An introduction to the white horses
Wiltshire is the
county for white horses. There are or were at least twenty-four of these hill figures in Britain, with no less than thirteen being in Wiltshire, and another white horse, the oldest of them all, being just over the border in Oxfordshire. Most of the white horses are chalk hill carvings, and the chalk downs of central Wiltshire make it an ideal place for such figures.
Of the thirteen white horses known to have existed in Wiltshire, eight are still visible, and the others have either been lost completely, or are in a sense still there, under the turf, but have long since become grown over and are no longer visible.
Contrary to popular belief, most white horses are not of great antiquity. Only the Uffington white horse is of certain prehistoric origin, being some three thousand years old. Most of the others date from the last three hundred years or so, though the hillside white horse can be a slippery creature, and the origins of some are impossible to establish with any certainty.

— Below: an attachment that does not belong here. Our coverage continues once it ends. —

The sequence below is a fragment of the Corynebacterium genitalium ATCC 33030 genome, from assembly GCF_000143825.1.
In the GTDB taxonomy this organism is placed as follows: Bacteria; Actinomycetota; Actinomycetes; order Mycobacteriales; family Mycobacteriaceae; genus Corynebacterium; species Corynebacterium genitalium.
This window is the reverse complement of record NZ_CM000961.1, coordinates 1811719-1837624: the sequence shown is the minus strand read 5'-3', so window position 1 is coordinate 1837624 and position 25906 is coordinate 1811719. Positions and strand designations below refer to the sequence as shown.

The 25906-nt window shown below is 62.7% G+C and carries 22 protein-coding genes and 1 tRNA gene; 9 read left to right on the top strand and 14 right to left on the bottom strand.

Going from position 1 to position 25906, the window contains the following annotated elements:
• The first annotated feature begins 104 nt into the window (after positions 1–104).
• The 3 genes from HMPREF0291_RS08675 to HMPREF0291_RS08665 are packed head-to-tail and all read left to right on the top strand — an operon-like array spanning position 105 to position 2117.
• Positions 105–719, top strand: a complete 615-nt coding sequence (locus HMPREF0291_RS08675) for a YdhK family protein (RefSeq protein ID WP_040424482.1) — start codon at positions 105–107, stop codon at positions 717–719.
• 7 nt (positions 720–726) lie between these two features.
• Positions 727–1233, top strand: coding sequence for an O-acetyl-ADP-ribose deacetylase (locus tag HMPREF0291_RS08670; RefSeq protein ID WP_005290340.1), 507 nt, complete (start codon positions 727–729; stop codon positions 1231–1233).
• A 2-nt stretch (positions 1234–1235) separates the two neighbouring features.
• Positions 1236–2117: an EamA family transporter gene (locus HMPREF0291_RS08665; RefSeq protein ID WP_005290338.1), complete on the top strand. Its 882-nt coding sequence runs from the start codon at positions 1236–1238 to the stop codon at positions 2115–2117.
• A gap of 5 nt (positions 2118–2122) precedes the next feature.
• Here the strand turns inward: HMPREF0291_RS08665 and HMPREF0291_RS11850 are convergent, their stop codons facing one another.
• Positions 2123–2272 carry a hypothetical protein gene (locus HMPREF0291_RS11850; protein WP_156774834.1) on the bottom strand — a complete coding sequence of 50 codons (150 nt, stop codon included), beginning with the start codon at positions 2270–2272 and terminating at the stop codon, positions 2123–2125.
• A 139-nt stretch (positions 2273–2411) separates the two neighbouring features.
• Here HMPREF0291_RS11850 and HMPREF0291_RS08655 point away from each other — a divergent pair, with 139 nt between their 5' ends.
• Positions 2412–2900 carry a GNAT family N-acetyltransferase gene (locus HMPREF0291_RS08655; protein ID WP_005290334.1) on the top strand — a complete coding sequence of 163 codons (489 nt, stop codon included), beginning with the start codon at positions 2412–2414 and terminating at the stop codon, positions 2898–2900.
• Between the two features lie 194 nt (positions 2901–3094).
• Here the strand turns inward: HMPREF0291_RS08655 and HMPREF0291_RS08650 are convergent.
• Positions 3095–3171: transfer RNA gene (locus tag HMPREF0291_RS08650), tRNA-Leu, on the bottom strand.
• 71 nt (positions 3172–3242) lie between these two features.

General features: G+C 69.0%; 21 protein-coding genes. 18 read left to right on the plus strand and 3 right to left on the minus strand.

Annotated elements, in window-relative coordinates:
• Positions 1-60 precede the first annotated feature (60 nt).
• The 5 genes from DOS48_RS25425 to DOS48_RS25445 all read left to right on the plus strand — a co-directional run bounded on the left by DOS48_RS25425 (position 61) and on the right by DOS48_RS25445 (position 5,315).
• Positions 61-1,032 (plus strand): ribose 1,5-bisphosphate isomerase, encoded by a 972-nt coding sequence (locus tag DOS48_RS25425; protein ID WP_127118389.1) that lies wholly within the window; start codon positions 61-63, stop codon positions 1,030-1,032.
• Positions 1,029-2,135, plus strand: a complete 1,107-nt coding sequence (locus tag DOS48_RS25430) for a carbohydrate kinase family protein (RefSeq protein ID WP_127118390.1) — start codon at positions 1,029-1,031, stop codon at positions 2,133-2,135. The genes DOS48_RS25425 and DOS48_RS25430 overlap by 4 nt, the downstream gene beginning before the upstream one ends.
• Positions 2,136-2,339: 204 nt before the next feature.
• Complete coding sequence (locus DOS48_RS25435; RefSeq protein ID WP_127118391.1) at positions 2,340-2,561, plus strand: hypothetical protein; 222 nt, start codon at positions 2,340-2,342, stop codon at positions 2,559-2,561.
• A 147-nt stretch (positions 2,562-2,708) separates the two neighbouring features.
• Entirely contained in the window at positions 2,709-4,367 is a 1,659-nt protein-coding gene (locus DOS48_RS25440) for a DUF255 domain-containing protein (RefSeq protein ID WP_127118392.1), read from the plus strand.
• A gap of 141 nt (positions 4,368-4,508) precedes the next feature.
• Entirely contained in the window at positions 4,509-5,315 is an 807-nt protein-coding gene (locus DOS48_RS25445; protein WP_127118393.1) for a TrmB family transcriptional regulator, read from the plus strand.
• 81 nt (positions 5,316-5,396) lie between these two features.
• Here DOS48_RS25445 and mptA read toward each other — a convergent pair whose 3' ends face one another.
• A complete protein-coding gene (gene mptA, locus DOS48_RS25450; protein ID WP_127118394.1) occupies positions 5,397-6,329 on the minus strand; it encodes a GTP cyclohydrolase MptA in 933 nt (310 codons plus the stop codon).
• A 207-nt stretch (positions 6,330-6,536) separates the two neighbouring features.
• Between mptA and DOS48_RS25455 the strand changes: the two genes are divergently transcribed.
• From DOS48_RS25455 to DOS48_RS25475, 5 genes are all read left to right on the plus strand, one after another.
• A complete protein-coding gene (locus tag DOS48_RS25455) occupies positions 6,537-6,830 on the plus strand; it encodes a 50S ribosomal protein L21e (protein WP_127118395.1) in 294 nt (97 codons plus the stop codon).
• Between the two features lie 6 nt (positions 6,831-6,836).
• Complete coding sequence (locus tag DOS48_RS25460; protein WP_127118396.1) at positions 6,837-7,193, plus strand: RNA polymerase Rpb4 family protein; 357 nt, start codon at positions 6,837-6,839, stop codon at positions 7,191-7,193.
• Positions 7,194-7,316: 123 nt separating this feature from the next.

This site concentrates on the Wiltshire horses, but aims to include all known hillside white horses in Britain and elsewhere, and includes some which are not chalk hill carvings but have been created by other methods. It does not cover hill figures other than white horses.
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